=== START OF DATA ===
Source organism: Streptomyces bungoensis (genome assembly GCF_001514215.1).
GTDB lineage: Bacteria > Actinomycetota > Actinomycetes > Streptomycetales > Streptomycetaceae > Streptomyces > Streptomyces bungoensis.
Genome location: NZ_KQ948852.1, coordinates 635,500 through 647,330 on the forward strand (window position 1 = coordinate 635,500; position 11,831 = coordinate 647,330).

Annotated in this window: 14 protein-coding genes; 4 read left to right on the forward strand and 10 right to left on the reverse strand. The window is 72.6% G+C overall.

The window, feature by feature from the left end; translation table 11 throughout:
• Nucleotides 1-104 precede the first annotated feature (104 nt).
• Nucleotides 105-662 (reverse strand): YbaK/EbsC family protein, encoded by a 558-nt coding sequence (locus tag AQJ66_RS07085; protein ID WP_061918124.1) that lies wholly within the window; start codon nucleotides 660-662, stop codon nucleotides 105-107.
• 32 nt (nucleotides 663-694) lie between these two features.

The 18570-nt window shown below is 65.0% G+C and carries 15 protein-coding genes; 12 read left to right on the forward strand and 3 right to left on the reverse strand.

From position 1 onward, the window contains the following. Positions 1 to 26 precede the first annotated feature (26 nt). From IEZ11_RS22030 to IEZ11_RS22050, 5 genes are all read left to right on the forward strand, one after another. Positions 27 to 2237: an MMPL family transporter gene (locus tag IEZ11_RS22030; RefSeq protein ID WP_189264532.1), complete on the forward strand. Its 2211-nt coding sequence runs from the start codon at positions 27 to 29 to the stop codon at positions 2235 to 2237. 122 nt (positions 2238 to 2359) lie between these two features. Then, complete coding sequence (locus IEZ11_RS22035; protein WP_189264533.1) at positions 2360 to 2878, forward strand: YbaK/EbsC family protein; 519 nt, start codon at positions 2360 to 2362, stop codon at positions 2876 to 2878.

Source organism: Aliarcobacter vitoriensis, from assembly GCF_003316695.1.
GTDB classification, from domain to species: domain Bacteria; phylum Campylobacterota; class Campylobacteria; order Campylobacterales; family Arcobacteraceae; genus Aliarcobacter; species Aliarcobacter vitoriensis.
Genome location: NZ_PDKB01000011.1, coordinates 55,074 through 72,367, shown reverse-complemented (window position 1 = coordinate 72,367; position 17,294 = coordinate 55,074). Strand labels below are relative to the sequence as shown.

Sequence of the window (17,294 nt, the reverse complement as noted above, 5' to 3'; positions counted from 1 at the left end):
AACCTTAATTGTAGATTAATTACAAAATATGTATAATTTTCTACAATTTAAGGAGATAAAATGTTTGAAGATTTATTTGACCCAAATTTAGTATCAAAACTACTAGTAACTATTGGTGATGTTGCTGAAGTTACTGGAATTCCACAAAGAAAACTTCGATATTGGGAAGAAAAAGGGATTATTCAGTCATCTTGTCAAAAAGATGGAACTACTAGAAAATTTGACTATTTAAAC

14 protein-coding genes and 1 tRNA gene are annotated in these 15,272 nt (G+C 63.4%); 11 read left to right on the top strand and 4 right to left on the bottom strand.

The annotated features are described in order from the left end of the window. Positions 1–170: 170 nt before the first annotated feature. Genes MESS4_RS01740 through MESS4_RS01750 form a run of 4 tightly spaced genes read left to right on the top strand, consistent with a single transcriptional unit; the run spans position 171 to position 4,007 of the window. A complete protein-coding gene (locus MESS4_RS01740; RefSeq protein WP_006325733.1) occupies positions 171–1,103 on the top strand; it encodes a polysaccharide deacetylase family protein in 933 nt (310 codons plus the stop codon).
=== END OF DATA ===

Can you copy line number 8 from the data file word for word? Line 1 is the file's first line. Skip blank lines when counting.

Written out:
• 32 nt (nucleotides 663-694) lie between these two features.